The parties agree that the following represents the policy of the U.S. Postal Service and the American Postal Workers Union concerning the furnishing of privately owned vehicles (POV) by employees of the crafts represented by the APWU: No craft employee represented by the APWU may be coerced into furnishing a vehicle or carrying passengers without the employee’s consent. The use of a personal vehicle is the decision of the employee and it is not the intent of the parties to discourage such use of personal vehicles when transportation is needed from one postal facility to another or in the completion of the employee’s assignment. When an employee begins his/her work day at one postal unit and is provided transportation to another unit to complete his/her tour of duty, that employee will be provided transportation back to the unit where his/her tour began if transportation is needed. If the employee ends tour at the new location the return trip will not be on the clock but transportation will be provided promptly by management upon request. Date July 21, 1987 *

I personally would not drive my own vehicle.  We have a fleet of Postal vehicles for business related work.  Why would you want to chance messing your vehicle up or paying for gas?

If you choose to drive a company vehicle there are a few things that you must go through:

1.   Management must make sure your license is valid      

     and that your driving record is clean

2.   Four hour video on driving (DVD)

3.   Briefing with a D.S.I.

That is for all Postal Vehicles.  Whether you drive your vehicle or a Postal vehicle, the key thing is to be safe.  Know the rules and policies of the Postal Vehicle Programs.  Please feel free to contact your union.  We do have a MVS Craft Director that can steer you in the right direction.

Ready To Retire

by Kijana Myers, Director Human Relations

Hello once again!  For those who may have forgotten me, it's Kijana Myers, your Human Relations Director.  It's been a rough beginning of the year, but all that is behind me now so I can focus back on the duties at hand.  Before I go too far, I want to apologize to the members that needed assistance from me and I wasn't available, my apologies.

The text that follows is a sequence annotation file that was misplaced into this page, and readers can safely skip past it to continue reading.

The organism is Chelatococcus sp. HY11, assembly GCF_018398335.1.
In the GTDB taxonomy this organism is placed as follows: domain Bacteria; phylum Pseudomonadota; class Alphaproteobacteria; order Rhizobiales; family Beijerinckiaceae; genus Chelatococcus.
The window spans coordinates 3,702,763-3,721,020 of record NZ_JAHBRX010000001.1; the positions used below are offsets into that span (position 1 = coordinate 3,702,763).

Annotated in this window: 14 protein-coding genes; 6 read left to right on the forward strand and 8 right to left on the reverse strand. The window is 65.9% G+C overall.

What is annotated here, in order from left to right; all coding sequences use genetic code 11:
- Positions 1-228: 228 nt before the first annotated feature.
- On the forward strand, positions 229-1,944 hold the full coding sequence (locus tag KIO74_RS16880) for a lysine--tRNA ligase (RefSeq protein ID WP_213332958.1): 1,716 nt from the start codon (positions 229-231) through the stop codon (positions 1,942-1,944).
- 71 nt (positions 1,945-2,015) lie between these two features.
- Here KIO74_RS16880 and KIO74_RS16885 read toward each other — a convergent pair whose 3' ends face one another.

You may have seen fliers around but if you haven't, starting in March of this year, I am conducting a Retirement Seminar on a monthly basis.  This month the Seminar will be on Wednesday, May 24th, beginning at 8:30 AM and concluding at 5:00 PM.  I cover a wide variety of topics from when to retire to Medicare and everything in between.  It's not just for people ready to retire, but everyone no matter where you are in your career.  It's never too early to start planning for it.  If you plan on attending, I ask that you please call the hall and RSVP.  This way we will have enough material and refreshments for everyone.

Switching gears for OWCP and On-The-Job Injuries:  I am getting some calls on situations that are past the point of no return.  Members, I'm here for you!  Please, if you're not sure don't wait until after the 45 days of COP to get with me.  If I know early enough, we can correct and minimize the delay with OWCP. 

Signing off for now, your Director Human Relations Kijana Myers.  In the end be kind to one another; a smile goes a long way!


by Lawanda Davis, Administrative Aide


Did you know that the LMOU states in Article 14 section I:  After the "Overtime Desired List" is posted, no employee will be permitted to add his or her name to the list except as specified in the following provisions below.  Employees may be permitted to take their names off the list, but having done so, must remain off the list for the remainder of the current quarter.  The employee must notify his or her supervisor in WRITING of their desire to be removed from the OTDL.  The effective date of the removal will be 24 hours after the supervisor is given written notice.

Did you know that the LMOU states in Article 14 section J:  An employee converting to regular, or an employee bidding into, or permanently assigned to, a new section shall be allowed 5 working days from the effective date of assignment to place his or her name on the list, regardless of whether the employee was on the current OTDL in his or her former unit.

The Union suggests that you put ALL requests in writing AND keep a copy of it.


opeiu #30